Australian families and the Australian communities are facing an annual Autism cost of up to $7.2 billion annually. This is in relation to receiving and obtaining an Autism diagnosis. This is borne by the individuals themselves, their families, their community, and by government. This was in fact the figures from this 2014 study . Six years on we can assume the cost have substantially increased. It will continue to do so as we hear of reports that the NDIS are cutting funding for autistic individuals.
At present gaining a diagnosis is a lengthy and costly process. The “Gold standard” diagnosis requires a multi-disciplinary team and can be time consuming and expensive. It may be surprising to learn that the estimated to cost of obtaining a diagnosis can vary between $1500 and $8,000 in the private sector. While there are very few Australian public diagnostic clinics available. Of those who are providing this service most are reporting wait times of up to 2 year.
There has been a 25% increase in recent diagnosis in Australia. The delivery of diagnostic services and early intervention that are delayed can financially impact families. We should note here that diagnosis increases are not due to “more individuals” being autistic. It is a case of greater awareness of autism symptoms and a greater understanding of autism. In the past many have thought of autism as a burden. It is a positive step forward to learn that we now understand the benefits of a diagnosis. It allows supports and understanding.
Let’s break down this 4.5 – 7.2-billion-dollar cost.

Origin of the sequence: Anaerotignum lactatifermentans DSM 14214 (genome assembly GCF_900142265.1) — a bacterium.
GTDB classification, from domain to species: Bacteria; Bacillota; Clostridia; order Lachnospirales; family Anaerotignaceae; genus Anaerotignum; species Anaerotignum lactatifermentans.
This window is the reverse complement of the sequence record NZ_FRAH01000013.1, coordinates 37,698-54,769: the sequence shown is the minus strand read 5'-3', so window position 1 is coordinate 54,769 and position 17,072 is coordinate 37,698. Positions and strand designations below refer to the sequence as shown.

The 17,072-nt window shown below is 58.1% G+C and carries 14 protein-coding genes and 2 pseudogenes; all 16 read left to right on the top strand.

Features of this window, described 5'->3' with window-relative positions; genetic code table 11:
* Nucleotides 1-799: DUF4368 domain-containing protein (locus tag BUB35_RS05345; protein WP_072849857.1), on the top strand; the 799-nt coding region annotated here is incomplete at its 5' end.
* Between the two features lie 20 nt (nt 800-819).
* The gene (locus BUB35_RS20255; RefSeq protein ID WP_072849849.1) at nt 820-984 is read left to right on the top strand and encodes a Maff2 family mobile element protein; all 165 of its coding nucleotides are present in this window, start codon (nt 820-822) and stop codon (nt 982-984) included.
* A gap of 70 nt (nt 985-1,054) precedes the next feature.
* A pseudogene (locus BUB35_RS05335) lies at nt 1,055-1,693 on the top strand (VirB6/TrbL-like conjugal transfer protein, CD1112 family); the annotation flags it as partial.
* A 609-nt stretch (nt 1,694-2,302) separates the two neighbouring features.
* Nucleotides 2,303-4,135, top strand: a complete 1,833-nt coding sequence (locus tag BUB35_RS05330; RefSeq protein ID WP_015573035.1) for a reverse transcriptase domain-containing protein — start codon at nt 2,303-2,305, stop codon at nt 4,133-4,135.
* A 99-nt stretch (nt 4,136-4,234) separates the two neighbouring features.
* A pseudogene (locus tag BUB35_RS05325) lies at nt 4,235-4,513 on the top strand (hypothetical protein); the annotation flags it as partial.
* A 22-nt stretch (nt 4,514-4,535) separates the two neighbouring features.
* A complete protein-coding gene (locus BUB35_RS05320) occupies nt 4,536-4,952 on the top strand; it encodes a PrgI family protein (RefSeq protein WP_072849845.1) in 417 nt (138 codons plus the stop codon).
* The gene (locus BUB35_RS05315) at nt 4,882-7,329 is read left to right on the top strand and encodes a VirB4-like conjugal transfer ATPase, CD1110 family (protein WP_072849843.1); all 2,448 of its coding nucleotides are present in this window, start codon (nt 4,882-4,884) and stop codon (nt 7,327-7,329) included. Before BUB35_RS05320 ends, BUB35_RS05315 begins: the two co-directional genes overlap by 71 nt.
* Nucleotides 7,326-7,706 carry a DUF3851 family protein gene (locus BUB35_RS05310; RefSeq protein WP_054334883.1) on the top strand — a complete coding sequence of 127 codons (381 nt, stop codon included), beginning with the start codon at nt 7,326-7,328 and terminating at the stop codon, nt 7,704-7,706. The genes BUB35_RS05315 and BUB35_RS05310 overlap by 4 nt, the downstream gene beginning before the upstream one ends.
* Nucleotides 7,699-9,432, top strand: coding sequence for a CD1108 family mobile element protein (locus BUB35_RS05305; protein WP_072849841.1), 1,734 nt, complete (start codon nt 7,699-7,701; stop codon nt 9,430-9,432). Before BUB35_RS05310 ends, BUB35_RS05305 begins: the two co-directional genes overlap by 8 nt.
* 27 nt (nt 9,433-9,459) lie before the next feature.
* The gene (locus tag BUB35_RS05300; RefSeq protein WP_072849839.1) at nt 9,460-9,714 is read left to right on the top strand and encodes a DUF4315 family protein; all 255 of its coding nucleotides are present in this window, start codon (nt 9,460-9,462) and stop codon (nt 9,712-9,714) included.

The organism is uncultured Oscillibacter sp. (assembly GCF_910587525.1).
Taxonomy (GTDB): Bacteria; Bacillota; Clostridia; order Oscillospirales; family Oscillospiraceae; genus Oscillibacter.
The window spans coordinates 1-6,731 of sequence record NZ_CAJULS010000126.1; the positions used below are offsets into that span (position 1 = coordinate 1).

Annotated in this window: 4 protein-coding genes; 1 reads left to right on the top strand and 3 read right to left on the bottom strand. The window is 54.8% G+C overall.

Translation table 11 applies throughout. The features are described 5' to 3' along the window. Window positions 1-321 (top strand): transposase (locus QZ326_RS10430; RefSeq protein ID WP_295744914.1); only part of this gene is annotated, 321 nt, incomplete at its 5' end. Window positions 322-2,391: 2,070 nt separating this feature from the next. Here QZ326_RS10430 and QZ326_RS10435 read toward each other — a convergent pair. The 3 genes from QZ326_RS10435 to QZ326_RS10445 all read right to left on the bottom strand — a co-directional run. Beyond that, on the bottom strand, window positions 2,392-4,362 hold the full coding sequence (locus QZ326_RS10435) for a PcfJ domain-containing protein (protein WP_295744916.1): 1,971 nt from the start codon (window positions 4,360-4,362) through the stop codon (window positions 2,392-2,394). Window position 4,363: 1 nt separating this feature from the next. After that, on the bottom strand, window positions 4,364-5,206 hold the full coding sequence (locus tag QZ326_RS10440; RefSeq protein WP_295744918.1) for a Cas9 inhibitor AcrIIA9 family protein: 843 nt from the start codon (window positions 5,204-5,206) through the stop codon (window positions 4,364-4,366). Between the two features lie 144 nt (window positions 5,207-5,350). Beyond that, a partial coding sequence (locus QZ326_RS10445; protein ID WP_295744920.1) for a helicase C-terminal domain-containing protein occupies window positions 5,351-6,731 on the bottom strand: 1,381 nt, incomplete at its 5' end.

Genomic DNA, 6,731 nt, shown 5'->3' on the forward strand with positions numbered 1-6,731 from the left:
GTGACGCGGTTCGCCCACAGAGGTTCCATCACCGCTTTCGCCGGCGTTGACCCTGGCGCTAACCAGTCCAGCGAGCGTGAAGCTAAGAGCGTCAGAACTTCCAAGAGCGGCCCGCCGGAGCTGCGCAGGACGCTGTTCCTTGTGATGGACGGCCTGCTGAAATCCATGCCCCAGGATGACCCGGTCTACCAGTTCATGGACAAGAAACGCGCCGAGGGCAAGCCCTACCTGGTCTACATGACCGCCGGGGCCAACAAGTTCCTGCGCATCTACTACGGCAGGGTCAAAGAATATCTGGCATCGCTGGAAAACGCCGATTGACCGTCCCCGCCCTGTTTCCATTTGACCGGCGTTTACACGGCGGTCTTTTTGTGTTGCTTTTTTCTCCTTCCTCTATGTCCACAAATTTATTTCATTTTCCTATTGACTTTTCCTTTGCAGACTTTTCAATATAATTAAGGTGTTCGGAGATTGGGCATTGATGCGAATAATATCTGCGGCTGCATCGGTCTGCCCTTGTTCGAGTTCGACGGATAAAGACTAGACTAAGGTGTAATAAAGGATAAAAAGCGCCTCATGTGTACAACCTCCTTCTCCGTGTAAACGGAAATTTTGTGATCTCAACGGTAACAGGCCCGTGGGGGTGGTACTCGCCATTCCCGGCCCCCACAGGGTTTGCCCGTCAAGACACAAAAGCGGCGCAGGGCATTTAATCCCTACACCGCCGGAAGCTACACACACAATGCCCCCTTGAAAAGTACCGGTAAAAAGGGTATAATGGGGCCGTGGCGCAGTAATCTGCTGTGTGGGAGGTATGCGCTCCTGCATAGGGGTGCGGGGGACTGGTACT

Autism cost – Loss of Productivity.
Loss of productivity relates to parent’s and carer’s ability to retain employment and relates to time away from their job. With significant time needed to not only gain and autism diagnosis but also to attend various therapies. Parents and carers also report significant time needed to assist with school, and provide support on a day-to-day basis.
Autism cost – Out of pocket expenses.
Let’s face it having children is not a cheap exercise in any circumstance. You find yourself requiring supports that a “Atypical family” may not deem necessary. Sensory equipment, added support and therapies, communication devices. It is becoming clear that families are still struggling even with NDIS funding. While some families report the inability to gain funding due to their child “not being autistic enough”
Autism cost – Treatment related travel costs.
Related to travel for therapies and to required medical appointments was found to financially impact families. Not only in relation to loss of productivity but also with therapies. We also should not that there is a significant chance of the comorbidity of other medical and health conditions.
Estimated costs for families seeking a diagnosis and supports was between AUD $20,700 and $51,700 per year. This figure is based on median income from wages from 2014. Almost 90% of the sum is due to loss of income from employment. We have to note that these figures are not only in relation to the cost of supporting an autistic child. The cost includes the families out of pocket expenses that is not covered by the NDIS. So, in fact we can assume that the cost of a diagnosis to the Australian population is significantly higher.
We can only conclude that increasing NDIS funds for individuals and children with an autism diagnosis is a positive thing. It is not only good for those family’s seeking assistance is makes good sense economically for all Australians. We should actually be increasing funding for NDIS participants. Along with federally funding more public diagnosis clinics for those seeking an early autism diagnosis. It would save us all money.